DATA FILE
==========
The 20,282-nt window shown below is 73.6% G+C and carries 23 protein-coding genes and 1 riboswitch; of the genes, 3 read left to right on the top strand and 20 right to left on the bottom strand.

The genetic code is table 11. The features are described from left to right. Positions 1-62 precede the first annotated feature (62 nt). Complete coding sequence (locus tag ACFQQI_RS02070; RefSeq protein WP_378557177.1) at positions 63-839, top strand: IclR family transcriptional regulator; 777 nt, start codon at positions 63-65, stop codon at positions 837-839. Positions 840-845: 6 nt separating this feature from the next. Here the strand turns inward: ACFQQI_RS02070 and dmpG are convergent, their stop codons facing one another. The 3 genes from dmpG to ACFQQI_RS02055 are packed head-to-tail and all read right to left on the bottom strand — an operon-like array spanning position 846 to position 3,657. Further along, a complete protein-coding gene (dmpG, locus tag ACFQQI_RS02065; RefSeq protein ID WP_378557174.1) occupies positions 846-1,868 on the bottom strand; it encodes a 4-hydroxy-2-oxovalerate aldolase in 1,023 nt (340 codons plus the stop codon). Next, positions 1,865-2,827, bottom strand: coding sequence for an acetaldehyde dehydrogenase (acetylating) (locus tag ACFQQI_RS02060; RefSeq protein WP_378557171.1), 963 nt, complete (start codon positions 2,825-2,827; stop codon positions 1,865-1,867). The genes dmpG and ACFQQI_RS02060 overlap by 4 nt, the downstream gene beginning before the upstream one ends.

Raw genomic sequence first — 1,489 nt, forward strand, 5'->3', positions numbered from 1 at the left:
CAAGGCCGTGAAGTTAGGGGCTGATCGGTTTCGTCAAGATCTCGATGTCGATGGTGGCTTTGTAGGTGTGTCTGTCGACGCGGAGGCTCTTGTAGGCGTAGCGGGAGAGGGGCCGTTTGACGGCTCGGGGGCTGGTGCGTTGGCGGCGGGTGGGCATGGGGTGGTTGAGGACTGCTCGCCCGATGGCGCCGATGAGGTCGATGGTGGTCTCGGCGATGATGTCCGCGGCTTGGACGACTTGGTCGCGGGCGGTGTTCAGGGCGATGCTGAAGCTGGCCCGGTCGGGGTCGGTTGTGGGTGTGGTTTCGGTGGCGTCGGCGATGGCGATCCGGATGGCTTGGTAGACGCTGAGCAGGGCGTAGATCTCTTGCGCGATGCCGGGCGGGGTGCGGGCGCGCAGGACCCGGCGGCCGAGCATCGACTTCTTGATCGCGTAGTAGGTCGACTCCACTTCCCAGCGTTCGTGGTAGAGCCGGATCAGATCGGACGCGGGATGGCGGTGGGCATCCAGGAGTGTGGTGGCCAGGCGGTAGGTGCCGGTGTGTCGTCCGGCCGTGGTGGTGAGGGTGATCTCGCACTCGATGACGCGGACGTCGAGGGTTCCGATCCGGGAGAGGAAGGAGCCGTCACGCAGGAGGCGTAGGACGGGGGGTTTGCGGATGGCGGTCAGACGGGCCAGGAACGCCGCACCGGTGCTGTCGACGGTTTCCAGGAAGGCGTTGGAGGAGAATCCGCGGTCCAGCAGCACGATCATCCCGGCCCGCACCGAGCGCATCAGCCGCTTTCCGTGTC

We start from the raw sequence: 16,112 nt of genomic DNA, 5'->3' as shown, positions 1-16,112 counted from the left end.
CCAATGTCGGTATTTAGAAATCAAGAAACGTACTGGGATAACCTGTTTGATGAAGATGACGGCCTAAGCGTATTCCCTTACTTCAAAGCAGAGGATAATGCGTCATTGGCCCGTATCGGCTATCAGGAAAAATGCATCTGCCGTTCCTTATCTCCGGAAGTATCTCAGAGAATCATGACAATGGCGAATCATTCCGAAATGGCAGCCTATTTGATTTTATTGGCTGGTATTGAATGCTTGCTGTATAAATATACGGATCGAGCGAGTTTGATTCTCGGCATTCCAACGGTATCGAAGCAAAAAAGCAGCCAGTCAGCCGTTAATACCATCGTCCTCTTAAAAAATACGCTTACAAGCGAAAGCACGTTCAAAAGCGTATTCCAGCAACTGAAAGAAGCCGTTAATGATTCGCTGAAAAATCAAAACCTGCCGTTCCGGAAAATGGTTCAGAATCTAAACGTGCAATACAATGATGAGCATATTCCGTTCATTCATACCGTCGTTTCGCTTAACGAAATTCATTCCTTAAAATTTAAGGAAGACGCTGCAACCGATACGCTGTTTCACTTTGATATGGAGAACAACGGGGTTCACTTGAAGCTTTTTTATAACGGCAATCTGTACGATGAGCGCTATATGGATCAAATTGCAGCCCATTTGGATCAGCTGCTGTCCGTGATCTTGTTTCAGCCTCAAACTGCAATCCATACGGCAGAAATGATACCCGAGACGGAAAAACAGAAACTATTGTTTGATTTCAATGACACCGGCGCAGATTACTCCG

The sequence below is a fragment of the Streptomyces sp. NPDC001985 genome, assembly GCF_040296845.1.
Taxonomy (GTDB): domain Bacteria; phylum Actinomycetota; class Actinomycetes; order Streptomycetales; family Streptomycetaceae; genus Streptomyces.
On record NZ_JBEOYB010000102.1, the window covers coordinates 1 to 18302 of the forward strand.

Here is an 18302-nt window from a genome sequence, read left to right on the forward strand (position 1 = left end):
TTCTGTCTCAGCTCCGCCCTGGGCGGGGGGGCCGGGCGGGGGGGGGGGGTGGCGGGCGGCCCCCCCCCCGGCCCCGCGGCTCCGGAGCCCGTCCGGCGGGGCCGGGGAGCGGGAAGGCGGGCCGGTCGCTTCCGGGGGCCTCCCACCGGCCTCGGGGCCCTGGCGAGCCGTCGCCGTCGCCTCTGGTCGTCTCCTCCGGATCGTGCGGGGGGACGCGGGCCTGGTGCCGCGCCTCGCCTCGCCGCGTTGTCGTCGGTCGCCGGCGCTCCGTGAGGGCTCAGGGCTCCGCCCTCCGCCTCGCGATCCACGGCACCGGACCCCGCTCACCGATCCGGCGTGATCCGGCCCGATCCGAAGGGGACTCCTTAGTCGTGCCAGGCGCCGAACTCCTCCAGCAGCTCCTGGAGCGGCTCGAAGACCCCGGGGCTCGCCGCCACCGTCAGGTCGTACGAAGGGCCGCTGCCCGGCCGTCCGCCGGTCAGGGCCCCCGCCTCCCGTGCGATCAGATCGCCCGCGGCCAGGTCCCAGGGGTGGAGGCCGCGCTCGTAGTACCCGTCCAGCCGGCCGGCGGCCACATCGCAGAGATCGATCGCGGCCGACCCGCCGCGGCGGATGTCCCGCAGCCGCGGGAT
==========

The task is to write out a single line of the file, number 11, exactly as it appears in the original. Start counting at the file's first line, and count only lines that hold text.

TTCTGTCTCAGCTCCGCCCTGGGCGGGGGGGCCGGGCGGGGGGGGGGGGTGGCGGGCGGCCCCCCCCCCGGCCCCGCGGCTCCGGAGCCCGTCCGGCGGGGCCGGGGAGCGGGAAGGCGGGCCGGTCGCTTCCGGGGGCCTCCCACCGGCCTCGGGGCCCTGGCGAGCCGTCGCCGTCGCCTCTGGTCGTCTCCTCCGGATCGTGCGGGGGGACGCGGGCCTGGTGCCGCGCCTCGCCTCGCCGCGTTGTCGTCGGTCGCCGGCGCTCCGTGAGGGCTCAGGGCTCCGCCCTCCGCCTCGCGATCCACGGCACCGGACCCCGCTCACCGATCCGGCGTGATCCGGCCCGATCCGAAGGGGACTCCTTAGTCGTGCCAGGCGCCGAACTCCTCCAGCAGCTCCTGGAGCGGCTCGAAGACCCCGGGGCTCGCCGCCACCGTCAGGTCGTACGAAGGGCCGCTGCCCGGCCGTCCGCCGGTCAGGGCCCCCGCCTCCCGTGCGATCAGATCGCCCGCGGCCAGGTCCCAGGGGTGGAGGCCGCGCTCGTAGTACCCGTCCAGCCGGCCGGCGGCCACATCGCAGAGATCGATCGCGGCCGACCCGCCGCGGCGGATGTCCCGCAGCCGCGGGAT